As organizations migrate to Elastic from incumbent vendors, quickly onboarding log data from their current solution into Elastic is one of the first orders of business. Data onboarding often involves having to adjust ingestion architecture and implement configuration changes across data sources. We want to ensure that users trialing or migrating to Elastic can get […]
As organizations migrate to Elastic from incumbent vendors, quickly onboarding log data from their current solution into Elastic is one of the first orders of business. Data onboarding often involves having to adjust ingestion architecture and implement configuration changes across data sources. We want to ensure that users trialing or migrating to Elastic can get data in quickly to start seeing the power of Elastic solutions as quickly as possible. That’s why we built an integration that automatically maps Splunk-ingested data to Elastic Common Schema (ECS).
In this blog post, we’ll be walking you through this experimental Splunk integration, released in version 7.12 of the Elastic Stack. This integration allows you to keep your Splunk universal forwarders and other Splunk ingest technologies in place, then leverage the Splunk API to get data into Elastic. The integration currently supports the ingestion of Apache, AWS Cloudtrail, NGINX, Windows Event Channels, and Zeek logs, but we have plans to significantly expand the supported data sources.
The integration leverages the HTTP JSON input in Elastic Agent to run a Splunk search via the Splunk REST API and then extracts the raw events from the results. The raw events are then processed via the Elastic Agent and existing Elastic integrations.
For this blog post, we’ll be configuring the Zeek integration to retrieve existing events from Splunk.
The first step we’ll need to carry out is the installation of Elastic Agent. It’s easy to deploy and supports all common operating systems. You can view the steps to install Elastic Agent and enroll in Fleet here.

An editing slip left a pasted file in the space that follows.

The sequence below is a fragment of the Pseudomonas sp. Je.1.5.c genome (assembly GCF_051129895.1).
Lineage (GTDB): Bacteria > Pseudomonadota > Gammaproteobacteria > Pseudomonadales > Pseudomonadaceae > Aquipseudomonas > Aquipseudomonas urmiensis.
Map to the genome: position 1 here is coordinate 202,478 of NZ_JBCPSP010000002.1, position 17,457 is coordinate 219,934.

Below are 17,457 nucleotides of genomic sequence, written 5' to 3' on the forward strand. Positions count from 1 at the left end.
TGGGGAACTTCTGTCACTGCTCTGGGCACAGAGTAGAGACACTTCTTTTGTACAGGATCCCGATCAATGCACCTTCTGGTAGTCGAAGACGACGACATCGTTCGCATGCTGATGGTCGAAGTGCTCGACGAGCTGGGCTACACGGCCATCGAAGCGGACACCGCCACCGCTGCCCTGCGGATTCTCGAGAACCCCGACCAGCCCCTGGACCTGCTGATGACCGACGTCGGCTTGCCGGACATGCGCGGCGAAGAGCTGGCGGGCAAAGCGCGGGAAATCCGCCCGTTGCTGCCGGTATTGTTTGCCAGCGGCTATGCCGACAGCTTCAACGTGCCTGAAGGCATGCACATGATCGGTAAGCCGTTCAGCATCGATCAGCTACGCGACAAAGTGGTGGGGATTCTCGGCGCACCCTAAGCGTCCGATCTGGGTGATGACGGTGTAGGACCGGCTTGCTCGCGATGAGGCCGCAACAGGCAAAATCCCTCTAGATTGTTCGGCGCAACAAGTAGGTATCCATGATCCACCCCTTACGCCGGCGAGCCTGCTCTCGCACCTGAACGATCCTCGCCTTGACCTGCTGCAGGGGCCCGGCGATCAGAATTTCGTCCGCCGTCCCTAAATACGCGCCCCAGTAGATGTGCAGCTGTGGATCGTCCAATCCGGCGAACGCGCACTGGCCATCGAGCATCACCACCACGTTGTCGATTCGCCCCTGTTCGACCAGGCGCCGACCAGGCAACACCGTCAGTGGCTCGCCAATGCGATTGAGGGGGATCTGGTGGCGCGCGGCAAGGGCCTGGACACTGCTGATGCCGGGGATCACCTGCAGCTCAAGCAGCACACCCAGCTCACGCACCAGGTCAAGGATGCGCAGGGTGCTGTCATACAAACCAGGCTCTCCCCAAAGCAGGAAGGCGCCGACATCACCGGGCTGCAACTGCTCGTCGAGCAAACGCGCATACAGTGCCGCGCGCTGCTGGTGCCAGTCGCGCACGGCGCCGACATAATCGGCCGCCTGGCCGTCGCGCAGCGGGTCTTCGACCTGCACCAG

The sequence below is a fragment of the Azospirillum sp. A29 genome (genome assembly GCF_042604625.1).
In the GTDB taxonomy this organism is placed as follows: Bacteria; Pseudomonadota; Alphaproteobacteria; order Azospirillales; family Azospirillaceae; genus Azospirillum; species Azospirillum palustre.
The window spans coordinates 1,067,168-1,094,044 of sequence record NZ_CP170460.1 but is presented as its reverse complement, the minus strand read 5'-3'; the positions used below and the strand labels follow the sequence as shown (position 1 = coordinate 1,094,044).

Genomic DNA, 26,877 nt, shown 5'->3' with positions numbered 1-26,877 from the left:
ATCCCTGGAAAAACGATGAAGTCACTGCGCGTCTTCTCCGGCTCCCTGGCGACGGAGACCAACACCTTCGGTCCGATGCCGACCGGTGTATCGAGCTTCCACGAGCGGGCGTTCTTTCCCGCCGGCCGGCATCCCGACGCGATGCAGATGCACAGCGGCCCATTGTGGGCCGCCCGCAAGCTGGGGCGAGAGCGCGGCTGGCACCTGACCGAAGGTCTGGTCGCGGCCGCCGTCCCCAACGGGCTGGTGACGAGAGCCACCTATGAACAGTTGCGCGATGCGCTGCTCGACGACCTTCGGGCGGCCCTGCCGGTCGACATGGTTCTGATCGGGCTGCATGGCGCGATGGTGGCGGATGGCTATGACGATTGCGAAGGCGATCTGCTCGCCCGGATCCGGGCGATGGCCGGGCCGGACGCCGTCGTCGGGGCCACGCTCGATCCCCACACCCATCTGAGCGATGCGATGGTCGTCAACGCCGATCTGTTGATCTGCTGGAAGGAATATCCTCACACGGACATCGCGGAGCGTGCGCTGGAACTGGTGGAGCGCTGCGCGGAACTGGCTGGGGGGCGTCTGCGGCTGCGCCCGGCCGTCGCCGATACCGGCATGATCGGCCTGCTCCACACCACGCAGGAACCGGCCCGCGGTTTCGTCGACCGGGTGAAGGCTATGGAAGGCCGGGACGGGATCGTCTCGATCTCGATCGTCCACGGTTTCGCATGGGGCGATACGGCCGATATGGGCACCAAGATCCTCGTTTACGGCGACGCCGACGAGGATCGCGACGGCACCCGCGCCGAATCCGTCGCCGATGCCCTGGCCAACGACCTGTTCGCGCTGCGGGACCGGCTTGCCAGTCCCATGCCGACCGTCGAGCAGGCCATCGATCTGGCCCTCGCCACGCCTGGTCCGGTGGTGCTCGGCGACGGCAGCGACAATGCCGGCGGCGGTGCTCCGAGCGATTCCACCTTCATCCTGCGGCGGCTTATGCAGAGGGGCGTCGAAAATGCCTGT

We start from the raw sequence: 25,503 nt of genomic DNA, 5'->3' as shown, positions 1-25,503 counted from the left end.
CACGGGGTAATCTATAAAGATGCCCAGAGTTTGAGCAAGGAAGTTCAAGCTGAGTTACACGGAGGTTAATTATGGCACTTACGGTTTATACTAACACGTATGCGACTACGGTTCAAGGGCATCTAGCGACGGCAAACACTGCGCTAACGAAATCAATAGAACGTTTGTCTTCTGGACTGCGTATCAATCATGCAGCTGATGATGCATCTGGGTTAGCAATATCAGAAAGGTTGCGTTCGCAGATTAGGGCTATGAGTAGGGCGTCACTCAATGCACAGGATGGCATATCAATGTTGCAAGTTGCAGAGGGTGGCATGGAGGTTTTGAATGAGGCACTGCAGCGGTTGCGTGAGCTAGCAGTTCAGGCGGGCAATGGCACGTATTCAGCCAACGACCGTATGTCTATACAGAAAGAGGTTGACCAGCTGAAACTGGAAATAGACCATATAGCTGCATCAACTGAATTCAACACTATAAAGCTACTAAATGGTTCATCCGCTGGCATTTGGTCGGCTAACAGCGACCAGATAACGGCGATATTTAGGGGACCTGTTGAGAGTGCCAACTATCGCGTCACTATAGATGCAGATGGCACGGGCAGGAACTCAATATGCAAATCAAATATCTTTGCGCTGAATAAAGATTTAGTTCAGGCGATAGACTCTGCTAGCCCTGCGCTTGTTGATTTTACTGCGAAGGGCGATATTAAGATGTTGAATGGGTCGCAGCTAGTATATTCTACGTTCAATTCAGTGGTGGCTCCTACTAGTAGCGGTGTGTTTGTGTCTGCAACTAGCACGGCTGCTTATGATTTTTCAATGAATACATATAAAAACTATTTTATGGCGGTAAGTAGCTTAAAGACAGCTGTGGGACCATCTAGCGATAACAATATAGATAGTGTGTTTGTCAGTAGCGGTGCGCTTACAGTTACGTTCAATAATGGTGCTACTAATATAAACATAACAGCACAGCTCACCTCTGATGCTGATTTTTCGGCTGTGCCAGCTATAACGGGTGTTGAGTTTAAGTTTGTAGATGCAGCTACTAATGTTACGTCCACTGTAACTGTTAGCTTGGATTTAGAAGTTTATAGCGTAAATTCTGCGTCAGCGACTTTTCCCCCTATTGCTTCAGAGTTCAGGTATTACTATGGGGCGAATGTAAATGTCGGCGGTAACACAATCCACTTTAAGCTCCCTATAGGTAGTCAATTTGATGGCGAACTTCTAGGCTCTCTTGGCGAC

Next, we’ll create a policy and add the Zeek integration. Configure the ‘third-party REST API input’. You’ll need the URL of your Splunk Enterprise Server and credentials to access the API. The Splunk search is customizable, and so is the search interval. Tags can also be added to indicate the logs have been forwarded via Splunk.
As you can see in the screenshot below, we have Zeek logs streaming into Splunk:
With the Splunk integration enabled, these logs are now available in Elastic:
And now for the best part: all the data ingested via Splunk will be automatically mapped to Elastic Common Schema (ECS). This means you can start leveraging Elastic solutions such as Elastic Security and Elastic Observability right away, without having to worry about manually mapping your data from Splunk’s Common Information Model to ECS.
Analytics content such as machine Learning jobs, detection rules, and visualizations just work! As an example, here’s a Zeek dashboard fully populated with Zeek data ingested via Splunk:
We hope any Splunk user trialing Elastic finds this integration beneficial. Our aim is to ensure you spend less time configuring data ingestion to Elastic and allow you to focus on getting value quickly from our solutions. You can view the associated documentation for the integration here.
We’re very keen to hear your feedback on this Splunk integration. Please let us know what you think on the Elastic Discuss forum or on the Elastic Slack workspace. And if you’ve been waiting for an integration like this before trying out Elastic, this is your moment: Start your free 14-day trial (no credit card required) or download our products, free, for your on-prem deployment. And take advantage of our Quick Start training to set yourself up for success.